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For other uses, see Pendragon (disambiguation).

Pendragon or Pen Draig, meaning in Welsh "head (Pen) dragon (Draig) " or "chief dragon" (a figurative title referring to status as a leader and shortened from Pen y Ddraig (pronounced Thraig soft 'th' as in 'then')), is the name of several traditional Kings of the Britons:

In the Historia Regum Britanniae, one of the earliest texts of the Arthurian legend, only Uther is given the surname "Pendragon", which is explained as meaning "dragon's head".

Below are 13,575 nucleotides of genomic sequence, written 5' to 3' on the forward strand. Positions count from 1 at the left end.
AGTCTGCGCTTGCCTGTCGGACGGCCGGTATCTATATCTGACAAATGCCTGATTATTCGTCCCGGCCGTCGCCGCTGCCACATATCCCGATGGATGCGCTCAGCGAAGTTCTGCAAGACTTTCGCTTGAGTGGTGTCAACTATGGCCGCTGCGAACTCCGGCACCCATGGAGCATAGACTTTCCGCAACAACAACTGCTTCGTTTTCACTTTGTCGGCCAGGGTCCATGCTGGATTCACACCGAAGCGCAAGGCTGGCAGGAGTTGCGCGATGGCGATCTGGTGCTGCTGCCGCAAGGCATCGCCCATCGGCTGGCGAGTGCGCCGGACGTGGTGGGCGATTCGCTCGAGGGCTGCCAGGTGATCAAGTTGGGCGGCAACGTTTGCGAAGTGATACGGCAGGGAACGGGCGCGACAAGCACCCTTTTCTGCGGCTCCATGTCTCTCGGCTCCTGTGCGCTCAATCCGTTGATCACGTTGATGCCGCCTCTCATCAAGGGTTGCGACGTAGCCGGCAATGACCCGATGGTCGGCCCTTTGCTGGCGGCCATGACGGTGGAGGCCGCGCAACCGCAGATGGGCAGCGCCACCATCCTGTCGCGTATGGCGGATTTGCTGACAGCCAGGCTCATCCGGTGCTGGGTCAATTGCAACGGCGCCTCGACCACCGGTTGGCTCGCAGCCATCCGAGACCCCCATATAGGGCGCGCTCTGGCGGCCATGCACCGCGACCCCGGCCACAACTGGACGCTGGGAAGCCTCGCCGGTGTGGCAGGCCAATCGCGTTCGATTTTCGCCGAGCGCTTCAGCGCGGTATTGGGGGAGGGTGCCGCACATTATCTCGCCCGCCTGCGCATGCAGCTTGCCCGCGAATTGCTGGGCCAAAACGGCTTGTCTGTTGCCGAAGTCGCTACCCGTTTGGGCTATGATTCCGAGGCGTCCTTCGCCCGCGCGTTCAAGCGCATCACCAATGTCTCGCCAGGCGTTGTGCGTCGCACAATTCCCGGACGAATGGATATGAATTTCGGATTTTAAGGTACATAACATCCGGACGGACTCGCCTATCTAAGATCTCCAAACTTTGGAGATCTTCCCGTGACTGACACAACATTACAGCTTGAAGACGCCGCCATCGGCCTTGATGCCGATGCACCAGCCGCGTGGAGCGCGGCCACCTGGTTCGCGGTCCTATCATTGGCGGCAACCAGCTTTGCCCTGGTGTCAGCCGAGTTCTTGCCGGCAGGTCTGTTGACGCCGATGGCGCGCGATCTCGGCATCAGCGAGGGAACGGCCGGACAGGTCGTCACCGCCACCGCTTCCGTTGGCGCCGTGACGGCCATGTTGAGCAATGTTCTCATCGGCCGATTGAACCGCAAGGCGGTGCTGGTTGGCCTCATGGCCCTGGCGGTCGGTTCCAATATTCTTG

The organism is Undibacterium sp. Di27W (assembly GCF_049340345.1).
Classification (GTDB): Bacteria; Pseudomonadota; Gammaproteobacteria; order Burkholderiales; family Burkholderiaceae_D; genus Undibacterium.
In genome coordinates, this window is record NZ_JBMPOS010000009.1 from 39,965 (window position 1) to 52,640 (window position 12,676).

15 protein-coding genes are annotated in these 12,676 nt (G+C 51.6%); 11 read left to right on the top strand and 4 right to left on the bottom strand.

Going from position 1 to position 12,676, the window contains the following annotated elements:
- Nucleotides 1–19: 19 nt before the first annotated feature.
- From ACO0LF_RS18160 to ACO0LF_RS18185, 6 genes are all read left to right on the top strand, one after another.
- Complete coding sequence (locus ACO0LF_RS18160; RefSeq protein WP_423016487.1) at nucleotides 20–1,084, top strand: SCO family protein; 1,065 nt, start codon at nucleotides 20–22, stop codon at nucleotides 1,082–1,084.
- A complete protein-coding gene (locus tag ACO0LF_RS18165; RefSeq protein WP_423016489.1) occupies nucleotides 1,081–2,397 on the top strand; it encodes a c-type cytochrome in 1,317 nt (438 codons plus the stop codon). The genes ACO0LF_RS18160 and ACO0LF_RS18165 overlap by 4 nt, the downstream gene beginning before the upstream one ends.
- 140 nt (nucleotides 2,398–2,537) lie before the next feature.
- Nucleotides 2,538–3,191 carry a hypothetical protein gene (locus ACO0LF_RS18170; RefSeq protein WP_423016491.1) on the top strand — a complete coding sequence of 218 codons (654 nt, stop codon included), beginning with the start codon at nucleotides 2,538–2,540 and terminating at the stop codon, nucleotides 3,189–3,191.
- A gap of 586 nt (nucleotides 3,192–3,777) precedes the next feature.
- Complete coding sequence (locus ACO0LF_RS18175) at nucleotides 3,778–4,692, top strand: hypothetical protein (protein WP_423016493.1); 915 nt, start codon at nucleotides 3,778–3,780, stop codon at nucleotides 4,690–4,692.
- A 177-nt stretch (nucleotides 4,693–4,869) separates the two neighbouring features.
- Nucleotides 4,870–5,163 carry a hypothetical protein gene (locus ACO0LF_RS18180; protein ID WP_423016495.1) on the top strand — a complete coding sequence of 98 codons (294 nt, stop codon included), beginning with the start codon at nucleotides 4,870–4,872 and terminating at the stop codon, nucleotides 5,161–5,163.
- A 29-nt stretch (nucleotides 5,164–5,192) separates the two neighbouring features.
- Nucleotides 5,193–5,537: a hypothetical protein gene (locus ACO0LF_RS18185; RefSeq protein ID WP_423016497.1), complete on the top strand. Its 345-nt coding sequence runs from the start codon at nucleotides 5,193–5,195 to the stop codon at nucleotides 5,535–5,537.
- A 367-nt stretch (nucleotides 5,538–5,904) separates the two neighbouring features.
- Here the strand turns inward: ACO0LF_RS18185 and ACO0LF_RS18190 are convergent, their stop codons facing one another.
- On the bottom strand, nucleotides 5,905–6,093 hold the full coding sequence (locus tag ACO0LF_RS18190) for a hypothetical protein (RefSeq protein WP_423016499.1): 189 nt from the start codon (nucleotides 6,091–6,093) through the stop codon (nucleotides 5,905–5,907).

In the prose version of Robert de Boron's Merlin, the name of Uther's elder brother Ambrosius is given as "Pendragon", while Uter (Uther) changes his name after his brother's death to "Uterpendragon".

The use of "Pendragon" to refer to Arthur, rather than to Uther or his brother, is of much more recent vintage. In literature, one of its earliest uses to refer to Arthur is in Alfred Tennyson's poem Lancelot and Elaine, where, however, it appears as Arthur's title rather than his surname, following contemporary speculation that "pendragon" had been a term for an ancient Welsh war-chief.[citation needed]